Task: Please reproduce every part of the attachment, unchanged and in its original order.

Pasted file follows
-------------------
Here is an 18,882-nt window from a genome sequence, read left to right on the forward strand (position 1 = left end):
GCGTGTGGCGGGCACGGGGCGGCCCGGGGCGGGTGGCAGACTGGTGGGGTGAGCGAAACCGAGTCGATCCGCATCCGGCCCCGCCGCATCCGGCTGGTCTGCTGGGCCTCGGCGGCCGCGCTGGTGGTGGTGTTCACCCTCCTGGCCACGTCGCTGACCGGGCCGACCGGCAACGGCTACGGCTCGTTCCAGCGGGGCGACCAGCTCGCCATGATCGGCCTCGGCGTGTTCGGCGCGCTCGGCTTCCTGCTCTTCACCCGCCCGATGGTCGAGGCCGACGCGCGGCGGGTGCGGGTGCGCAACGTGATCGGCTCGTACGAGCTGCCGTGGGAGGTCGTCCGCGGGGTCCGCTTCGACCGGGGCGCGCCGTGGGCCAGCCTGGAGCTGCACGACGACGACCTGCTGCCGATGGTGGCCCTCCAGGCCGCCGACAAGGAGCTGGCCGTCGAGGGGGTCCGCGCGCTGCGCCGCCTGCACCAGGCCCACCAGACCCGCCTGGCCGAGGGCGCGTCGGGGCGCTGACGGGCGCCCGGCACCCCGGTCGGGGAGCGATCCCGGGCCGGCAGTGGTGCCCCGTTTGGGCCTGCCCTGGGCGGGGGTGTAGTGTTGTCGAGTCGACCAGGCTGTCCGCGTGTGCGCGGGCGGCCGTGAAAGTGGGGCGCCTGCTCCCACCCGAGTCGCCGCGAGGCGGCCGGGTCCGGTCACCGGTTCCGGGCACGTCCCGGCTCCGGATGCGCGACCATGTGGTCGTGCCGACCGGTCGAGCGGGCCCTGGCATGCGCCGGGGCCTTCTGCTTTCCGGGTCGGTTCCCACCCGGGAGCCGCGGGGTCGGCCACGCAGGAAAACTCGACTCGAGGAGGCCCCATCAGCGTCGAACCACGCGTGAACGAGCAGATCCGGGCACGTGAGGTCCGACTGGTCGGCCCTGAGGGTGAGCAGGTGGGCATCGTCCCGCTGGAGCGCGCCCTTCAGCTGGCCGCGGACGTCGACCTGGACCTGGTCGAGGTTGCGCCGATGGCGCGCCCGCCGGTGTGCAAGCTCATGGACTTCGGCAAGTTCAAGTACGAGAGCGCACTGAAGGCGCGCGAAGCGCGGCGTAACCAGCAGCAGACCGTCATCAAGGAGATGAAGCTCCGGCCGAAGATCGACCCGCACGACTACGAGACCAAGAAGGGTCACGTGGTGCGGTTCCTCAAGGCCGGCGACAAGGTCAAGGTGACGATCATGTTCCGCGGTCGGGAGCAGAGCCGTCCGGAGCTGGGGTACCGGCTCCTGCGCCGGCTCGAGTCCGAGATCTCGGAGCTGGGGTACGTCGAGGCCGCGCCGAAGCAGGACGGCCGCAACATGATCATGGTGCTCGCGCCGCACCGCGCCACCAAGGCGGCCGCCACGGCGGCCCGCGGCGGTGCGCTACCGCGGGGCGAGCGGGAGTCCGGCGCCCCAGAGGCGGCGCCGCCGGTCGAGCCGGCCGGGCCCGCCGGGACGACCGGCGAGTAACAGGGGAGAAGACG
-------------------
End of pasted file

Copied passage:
Here is an 18,882-nt window from a genome sequence, read left to right on the forward strand (position 1 = left end):
GCGTGTGGCGGGCACGGGGCGGCCCGGGGCGGGTGGCAGACTGGTGGGGTGAGCGAAACCGAGTCGATCCGCATCCGGCCCCGCCGCATCCGGCTGGTCTGCTGGGCCTCGGCGGCCGCGCTGGTGGTGGTGTTCACCCTCCTGGCCACGTCGCTGACCGGGCCGACCGGCAACGGCTACGGCTCGTTCCAGCGGGGCGACCAGCTCGCCATGATCGGCCTCGGCGTGTTCGGCGCGCTCGGCTTCCTGCTCTTCACCCGCCCGATGGTCGAGGCCGACGCGCGGCGGGTGCGGGTGCGCAACGTGATCGGCTCGTACGAGCTGCCGTGGGAGGTCGTCCGCGGGGTCCGCTTCGACCGGGGCGCGCCGTGGGCCAGCCTGGAGCTGCACGACGACGACCTGCTGCCGATGGTGGCCCTCCAGGCCGCCGACAAGGAGCTGGCCGTCGAGGGGGTCCGCGCGCTGCGCCGCCTGCACCAGGCCCACCAGACCCGCCTGGCCGAGGGCGCGTCGGGGCGCTGACGGGCGCCCGGCACCCCGGTCGGGGAGCGATCCCGGGCCGGCAGTGGTGCCCCGTTTGGGCCTGCCCTGGGCGGGGGTGTAGTGTTGTCGAGTCGACCAGGCTGTCCGCGTGTGCGCGGGCGGCCGTGAAAGTGGGGCGCCTGCTCCCACCCGAGTCGCCGCGAGGCGGCCGGGTCCGGTCACCGGTTCCGGGCACGTCCCGGCTCCGGATGCGCGACCATGTGGTCGTGCCGACCGGTCGAGCGGGCCCTGGCATGCGCCGGGGCCTTCTGCTTTCCGGGTCGGTTCCCACCCGGGAGCCGCGGGGTCGGCCACGCAGGAAAACTCGACTCGAGGAGGCCCCATCAGCGTCGAACCACGCGTGAACGAGCAGATCCGGGCACGTGAGGTCCGACTGGTCGGCCCTGAGGGTGAGCAGGTGGGCATCGTCCCGCTGGAGCGCGCCCTTCAGCTGGCCGCGGACGTCGACCTGGACCTGGTCGAGGTTGCGCCGATGGCGCGCCCGCCGGTGTGCAAGCTCATGGACTTCGGCAAGTTCAAGTACGAGAGCGCACTGAAGGCGCGCGAAGCGCGGCGTAACCAGCAGCAGACCGTCATCAAGGAGATGAAGCTCCGGCCGAAGATCGACCCGCACGACTACGAGACCAAGAAGGGTCACGTGGTGCGGTTCCTCAAGGCCGGCGACAAGGTCAAGGTGACGATCATGTTCCGCGGTCGGGAGCAGAGCCGTCCGGAGCTGGGGTACCGGCTCCTGCGCCGGCTCGAGTCCGAGATCTCGGAGCTGGGGTACGTCGAGGCCGCGCCGAAGCAGGACGGCCGCAACATGATCATGGTGCTCGCGCCGCACCGCGCCACCAAGGCGGCCGCCACGGCGGCCCGCGGCGGTGCGCTACCGCGGGGCGAGCGGGAGTCCGGCGCCCCAGAGGCGGCGCCGCCGGTCGAGCCGGCCGGGCCCGCCGGGACGACCGGCGAGTAACAGGGGAGAAGACG